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Kurtz, S.A. (2003). Analysis Behind Bars. Free Associations, 10(4):498-504.

(2003). Free Associations, 10(4):498-504

Analysis Behind Bars

Stephen A. Kurtz

What Prompted Me to disrupt a lazy retirement to correspond with three lifers? My former work with children in Harlem is what immediately comes to mind (Kurtz, 1996). During that time when The Children's Storefront school became my second home, the mother of three children there died. I attended the funeral at a scruffy storefront parlour — dignity and pathos combined, as in a Walker Evans photo. All of Jocelyn's younger children were there, teachers, neighbours, other relations. Then, suddenly, a car drove up and prison guards brought in one of her older sons. He was shackled hand and foot — unable to wipe away the tears that ran in rivers down his face. It's an image I will never forget.

In the most concrete way, that scene revealed what can happen — what so often does happen — to poor kids who get neither a decent education nor a response to their suffering. It was because I came to understand that the pain of inner city childhood and a compromised capacity to learn can be so closely linked that I founded The Harlem Family Institute — the subject of the article referenced above. Eventually, the Institute spread to eight Harlem schools and has helped hundreds of kids.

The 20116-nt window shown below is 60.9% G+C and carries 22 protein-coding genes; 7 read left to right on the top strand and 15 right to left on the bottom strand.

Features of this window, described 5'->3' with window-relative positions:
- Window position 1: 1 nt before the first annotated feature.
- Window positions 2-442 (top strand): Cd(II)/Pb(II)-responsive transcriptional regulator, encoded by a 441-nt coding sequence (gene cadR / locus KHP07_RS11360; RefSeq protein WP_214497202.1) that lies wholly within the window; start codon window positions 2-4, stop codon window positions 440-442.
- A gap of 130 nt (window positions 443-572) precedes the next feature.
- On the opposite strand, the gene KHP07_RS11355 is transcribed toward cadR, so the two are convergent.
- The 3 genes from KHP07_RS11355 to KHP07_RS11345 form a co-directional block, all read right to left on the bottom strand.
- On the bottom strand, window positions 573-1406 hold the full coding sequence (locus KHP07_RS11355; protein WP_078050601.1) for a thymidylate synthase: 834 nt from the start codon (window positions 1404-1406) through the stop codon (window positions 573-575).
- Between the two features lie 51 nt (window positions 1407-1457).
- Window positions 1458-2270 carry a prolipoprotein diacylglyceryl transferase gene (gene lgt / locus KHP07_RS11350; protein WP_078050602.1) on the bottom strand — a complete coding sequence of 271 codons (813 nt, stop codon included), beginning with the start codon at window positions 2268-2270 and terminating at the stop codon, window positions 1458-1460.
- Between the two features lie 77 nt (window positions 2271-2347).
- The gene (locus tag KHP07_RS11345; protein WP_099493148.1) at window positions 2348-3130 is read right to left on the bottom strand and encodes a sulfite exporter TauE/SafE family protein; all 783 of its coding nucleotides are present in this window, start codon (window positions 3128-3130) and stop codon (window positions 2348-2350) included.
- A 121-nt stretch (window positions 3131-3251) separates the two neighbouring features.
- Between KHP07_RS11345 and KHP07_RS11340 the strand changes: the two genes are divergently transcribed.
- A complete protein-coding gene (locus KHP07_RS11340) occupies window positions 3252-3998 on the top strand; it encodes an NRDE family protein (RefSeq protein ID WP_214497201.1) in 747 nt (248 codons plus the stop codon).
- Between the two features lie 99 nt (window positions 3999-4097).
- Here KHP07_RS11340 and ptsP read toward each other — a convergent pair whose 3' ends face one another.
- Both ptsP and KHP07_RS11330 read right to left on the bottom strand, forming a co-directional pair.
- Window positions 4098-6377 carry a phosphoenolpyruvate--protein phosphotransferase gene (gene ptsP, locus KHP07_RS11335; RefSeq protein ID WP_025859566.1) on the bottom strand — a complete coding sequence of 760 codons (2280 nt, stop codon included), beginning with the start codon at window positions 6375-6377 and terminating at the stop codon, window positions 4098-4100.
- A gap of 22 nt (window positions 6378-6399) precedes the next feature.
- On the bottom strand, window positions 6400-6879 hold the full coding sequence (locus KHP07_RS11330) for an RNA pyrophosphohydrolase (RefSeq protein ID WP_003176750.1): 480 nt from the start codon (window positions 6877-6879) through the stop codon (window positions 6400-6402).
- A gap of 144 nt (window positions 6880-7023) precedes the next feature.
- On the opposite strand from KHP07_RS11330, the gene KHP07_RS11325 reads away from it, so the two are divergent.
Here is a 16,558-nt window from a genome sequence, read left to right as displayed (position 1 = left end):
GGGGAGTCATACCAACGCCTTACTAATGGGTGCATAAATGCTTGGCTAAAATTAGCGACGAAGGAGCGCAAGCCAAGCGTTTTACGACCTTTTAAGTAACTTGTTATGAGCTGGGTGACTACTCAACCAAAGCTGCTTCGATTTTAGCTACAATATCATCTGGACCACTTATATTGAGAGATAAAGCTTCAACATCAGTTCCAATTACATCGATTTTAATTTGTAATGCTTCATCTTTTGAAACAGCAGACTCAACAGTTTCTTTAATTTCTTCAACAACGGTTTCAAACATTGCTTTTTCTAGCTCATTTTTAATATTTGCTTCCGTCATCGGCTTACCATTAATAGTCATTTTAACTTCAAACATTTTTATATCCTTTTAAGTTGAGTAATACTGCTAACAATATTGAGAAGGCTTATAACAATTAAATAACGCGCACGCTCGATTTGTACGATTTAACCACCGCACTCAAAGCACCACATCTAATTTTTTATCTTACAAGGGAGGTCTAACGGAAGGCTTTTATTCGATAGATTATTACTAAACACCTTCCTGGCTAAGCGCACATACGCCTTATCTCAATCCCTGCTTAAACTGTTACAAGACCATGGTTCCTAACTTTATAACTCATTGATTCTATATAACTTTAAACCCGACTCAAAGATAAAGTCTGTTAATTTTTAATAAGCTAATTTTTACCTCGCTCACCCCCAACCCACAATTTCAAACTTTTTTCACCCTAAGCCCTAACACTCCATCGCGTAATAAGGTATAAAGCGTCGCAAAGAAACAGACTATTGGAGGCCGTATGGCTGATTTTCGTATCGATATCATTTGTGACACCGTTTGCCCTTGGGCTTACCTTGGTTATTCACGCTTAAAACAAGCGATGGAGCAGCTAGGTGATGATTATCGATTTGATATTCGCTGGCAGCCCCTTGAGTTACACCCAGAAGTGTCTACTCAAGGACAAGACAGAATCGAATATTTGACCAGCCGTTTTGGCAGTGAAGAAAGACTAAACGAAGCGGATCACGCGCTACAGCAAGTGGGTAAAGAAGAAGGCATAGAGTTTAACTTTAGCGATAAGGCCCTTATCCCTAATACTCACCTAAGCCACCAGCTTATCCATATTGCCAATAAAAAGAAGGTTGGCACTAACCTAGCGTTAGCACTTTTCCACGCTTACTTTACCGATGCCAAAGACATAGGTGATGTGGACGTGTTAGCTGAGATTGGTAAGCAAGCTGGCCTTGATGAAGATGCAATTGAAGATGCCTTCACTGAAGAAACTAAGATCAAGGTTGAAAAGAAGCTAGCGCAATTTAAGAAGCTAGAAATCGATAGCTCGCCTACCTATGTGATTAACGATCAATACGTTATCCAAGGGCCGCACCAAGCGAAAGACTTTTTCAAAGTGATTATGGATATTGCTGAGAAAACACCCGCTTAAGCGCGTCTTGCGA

Yet, years after, the image of that weeping boy in chains would not fade.

Along with most of the neighborhood around East 129th Street, Tyrone was black, as is more than 50% of the entire prison population in the US (Abramsky, 2002). Indeed, according to the Bureau of Justice statistics, ‘28% of black men will be sent to jail or prison in their lifetime’ (Butterfield, 2003). Racism is an undeniable factor in imprisonment, but classism even more so. With the exception of a few Wall Street headline grabbers, inmates in American prisons are uniformly poor (Irvine & Xu, 2003).

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